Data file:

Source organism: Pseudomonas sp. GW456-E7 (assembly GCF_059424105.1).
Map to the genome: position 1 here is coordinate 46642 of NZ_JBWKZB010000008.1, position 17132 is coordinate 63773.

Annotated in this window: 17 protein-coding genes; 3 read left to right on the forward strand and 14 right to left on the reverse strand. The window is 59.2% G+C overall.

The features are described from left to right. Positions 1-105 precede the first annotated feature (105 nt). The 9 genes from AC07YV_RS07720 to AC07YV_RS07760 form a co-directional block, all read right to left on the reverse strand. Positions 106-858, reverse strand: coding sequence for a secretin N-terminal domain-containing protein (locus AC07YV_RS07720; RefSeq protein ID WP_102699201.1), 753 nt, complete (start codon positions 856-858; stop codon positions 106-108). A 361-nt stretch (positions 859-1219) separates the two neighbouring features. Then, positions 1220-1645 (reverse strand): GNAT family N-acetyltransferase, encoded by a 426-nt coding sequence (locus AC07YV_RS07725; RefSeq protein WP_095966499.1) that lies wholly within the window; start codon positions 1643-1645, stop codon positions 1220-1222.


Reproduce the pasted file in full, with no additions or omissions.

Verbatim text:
Source organism: Pseudomonas sp. GW456-E7 (assembly GCF_059424105.1).
Map to the genome: position 1 here is coordinate 46642 of NZ_JBWKZB010000008.1, position 17132 is coordinate 63773.

Annotated in this window: 17 protein-coding genes; 3 read left to right on the forward strand and 14 right to left on the reverse strand. The window is 59.2% G+C overall.

The features are described from left to right. Positions 1-105 precede the first annotated feature (105 nt). The 9 genes from AC07YV_RS07720 to AC07YV_RS07760 form a co-directional block, all read right to left on the reverse strand. Positions 106-858, reverse strand: coding sequence for a secretin N-terminal domain-containing protein (locus AC07YV_RS07720; RefSeq protein ID WP_102699201.1), 753 nt, complete (start codon positions 856-858; stop codon positions 106-108). A 361-nt stretch (positions 859-1219) separates the two neighbouring features. Then, positions 1220-1645 (reverse strand): GNAT family N-acetyltransferase, encoded by a 426-nt coding sequence (locus AC07YV_RS07725; RefSeq protein WP_095966499.1) that lies wholly within the window; start codon positions 1643-1645, stop codon positions 1220-1222.